Piggybacking in this set of new music will be some of that “new-to-me” music. From a CD given to me by the great John Porter, one of the hosts of WCVE’s Time for the Blues show, which follows the Electric Croude on Saturdays, we’ll was the song “Jive Motella,” by the band Mahlatini and the Mahotella Queens. That band is from South Africa and play a style of music known as “Mbaqanga,” which was also the name of one of the songs.
Next up, we’ll travel from the sounds of South Africa to the sounds of India. Off the film soundtrack to the Wes Anderson movie The Darjeeling Limited, we’ll hear the title music from the Merchant-Ivory film The Householder—yes, Anderson used music from other films in his film. Also off this CD will be the song “Typewriter Tip, Tip, Tip,” which is from the Merchant-Ivory film Bombay Talkie and features the singers Kishore Kumar and Asha Bhosle. Then off yet another Putumayo CD called World of India, we’ll check out the songs “Punjabi Lullaby” by Shawn Lee and the song “Mother India,” by the band Fun da Mental.
Alright, as eluded to in the opening for this hour, we’re going to be celebrating the letter B. Why? Because the studios at WCVE are located at 23 Sesame Street, that’s why. And for some reason I thought it’d be appropriate and just fun to jump around the world a bit with this letter. First up, will be the Brazilian band BossaCucaNova with the song “Adeus America,” which is off their CD called Our Kind of Bossa. They have a new CD out too—a greatest hits one—just FYI.
I know we’ll only get to the tip of the iceberg with the letter B, in terms of bands—and I know that a few of these may or may be technically “World Music” bands, but they did have styles of World Beats in them. For instance, one song, “Don’t Play no Game that I can’t Win,” by The Beastie Boys and featuring Sanitgold, has a ton of Dub music mixed in. And another song by Beck, called “Que Onda Guero,” has some great Latin music throughout. And as for the Bjork tune, called “Army of Me,” I’ll play…well, it’s Bjork.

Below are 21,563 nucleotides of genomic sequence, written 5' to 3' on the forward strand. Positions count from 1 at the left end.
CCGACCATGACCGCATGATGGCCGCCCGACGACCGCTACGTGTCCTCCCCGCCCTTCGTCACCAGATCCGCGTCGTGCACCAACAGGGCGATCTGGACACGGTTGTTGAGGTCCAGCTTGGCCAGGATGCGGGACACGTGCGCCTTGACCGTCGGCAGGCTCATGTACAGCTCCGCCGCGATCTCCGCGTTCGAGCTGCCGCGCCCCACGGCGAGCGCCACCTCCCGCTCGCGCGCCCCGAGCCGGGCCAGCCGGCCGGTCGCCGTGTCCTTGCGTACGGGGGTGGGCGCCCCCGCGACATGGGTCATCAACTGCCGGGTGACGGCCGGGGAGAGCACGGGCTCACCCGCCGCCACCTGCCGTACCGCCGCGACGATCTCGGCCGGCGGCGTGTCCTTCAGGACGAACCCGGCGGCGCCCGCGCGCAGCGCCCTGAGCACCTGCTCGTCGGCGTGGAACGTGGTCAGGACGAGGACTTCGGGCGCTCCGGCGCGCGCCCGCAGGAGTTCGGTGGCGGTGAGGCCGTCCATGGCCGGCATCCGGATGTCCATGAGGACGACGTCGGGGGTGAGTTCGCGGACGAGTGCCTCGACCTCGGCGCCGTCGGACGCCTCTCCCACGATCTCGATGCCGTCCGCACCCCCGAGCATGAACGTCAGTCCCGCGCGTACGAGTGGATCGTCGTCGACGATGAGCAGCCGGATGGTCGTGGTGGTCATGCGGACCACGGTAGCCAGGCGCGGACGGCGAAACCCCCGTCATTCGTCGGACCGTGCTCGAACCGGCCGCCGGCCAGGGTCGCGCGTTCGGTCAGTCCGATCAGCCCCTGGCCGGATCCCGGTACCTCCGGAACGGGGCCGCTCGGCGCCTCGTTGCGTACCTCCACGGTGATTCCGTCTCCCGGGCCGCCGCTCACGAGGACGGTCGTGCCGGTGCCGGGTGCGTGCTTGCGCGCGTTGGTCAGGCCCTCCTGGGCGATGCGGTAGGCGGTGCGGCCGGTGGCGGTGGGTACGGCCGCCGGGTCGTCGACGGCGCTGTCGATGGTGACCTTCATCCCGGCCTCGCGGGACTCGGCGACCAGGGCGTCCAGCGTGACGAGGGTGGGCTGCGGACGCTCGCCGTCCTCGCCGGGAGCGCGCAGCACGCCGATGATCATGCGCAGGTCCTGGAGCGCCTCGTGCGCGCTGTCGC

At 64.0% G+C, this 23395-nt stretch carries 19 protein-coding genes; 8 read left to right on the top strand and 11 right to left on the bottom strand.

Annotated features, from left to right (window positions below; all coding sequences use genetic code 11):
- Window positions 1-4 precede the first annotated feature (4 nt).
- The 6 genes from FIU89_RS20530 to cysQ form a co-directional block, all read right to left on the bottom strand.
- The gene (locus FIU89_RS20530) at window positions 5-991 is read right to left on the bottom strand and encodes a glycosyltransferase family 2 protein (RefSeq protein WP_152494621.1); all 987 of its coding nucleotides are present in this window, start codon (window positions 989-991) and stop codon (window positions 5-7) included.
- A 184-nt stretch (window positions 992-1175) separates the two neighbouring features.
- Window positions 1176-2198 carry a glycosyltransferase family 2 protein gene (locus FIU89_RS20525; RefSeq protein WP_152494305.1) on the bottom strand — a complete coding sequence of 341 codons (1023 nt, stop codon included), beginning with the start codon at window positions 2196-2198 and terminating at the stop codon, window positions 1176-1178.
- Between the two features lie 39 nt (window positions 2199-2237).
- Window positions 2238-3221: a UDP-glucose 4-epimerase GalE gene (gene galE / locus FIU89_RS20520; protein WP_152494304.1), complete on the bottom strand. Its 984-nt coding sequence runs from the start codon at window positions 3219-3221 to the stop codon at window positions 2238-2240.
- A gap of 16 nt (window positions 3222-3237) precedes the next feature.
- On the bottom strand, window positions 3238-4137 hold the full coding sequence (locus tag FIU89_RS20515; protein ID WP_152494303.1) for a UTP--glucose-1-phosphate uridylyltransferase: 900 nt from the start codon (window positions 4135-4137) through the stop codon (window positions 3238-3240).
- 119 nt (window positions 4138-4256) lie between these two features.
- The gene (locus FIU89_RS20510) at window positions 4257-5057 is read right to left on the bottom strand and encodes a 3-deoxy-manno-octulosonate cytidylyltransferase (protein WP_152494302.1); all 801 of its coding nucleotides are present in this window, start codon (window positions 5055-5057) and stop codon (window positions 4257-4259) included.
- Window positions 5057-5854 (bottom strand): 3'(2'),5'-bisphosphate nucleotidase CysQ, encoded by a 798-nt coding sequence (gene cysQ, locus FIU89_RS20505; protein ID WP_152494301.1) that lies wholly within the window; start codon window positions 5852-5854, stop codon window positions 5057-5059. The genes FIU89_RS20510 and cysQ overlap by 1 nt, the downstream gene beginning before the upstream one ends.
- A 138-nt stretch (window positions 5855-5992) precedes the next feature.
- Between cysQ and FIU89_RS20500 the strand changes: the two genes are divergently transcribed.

Bjork Let’s close out this week’s show with some song from around the world—literally. Off the Playing for Change 3 CD, in which a bunch of musicians from around the world are edited all together playing songs, we’ll check out a cover of “La Bamba,” which features a couple members of Los Lobos, who of course remade the Richie Valens song, but it also features the singer La Marisoul, who recently did a nice duet with Elvis Costello and the Roots.
Also off that PFC 3 CD, we’ll hear the song “A Better Place,” which was created through a partnership between PFC and the United Nations Millennium Development Goals Achievement Fund and featured 30 musicians from around the world on it.
Alrighty! If you stuck with me this far, then kudos to you and thanks! The World Music Show airs Saturday nights from 8:00-10:00 p.m. on Richmond Public Radio, 88.9 WCVE. Follow the show on Facebook at The World Music Show on WCVE and on Twitter @wcveworldmusic.